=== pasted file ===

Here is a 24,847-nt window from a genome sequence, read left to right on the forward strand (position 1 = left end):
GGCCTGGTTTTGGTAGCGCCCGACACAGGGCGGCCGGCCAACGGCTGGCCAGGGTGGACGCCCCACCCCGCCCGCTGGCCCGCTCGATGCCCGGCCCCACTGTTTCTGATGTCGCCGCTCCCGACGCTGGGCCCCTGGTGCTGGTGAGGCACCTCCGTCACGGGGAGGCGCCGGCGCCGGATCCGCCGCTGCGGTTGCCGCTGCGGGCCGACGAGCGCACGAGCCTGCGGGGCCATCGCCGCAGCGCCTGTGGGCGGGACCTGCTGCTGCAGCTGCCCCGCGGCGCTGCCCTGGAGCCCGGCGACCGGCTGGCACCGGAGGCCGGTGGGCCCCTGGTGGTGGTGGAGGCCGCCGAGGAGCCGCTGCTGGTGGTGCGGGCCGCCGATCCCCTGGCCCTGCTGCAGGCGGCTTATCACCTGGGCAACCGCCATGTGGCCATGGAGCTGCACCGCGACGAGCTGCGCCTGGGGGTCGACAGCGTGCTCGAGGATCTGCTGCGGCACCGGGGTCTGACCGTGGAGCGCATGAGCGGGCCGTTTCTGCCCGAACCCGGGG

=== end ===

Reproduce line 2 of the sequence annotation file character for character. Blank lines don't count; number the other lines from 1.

GGCCTGGTTTTGGTAGCGCCCGACACAGGGCGGCCGGCCAACGGCTGGCCAGGGTGGACGCCCCACCCCGCCCGCTGGCCCGCTCGATGCCCGGCCCCACTGTTTCTGATGTCGCCGCTCCCGACGCTGGGCCCCTGGTGCTGGTGAGGCACCTCCGTCACGGGGAGGCGCCGGCGCCGGATCCGCCGCTGCGGTTGCCGCTGCGGGCCGACGAGCGCACGAGCCTGCGGGGCCATCGCCGCAGCGCCTGTGGGCGGGACCTGCTGCTGCAGCTGCCCCGCGGCGCTGCCCTGGAGCCCGGCGACCGGCTGGCACCGGAGGCCGGTGGGCCCCTGGTGGTGGTGGAGGCCGCCGAGGAGCCGCTGCTGGTGGTGCGGGCCGCCGATCCCCTGGCCCTGCTGCAGGCGGCTTATCACCTGGGCAACCGCCATGTGGCCATGGAGCTGCACCGCGACGAGCTGCGCCTGGGGGTCGACAGCGTGCTCGAGGATCTGCTGCGGCACCGGGGTCTGACCGTGGAGCGCATGAGCGGGCCGTTTCTGCCCGAACCCGGGG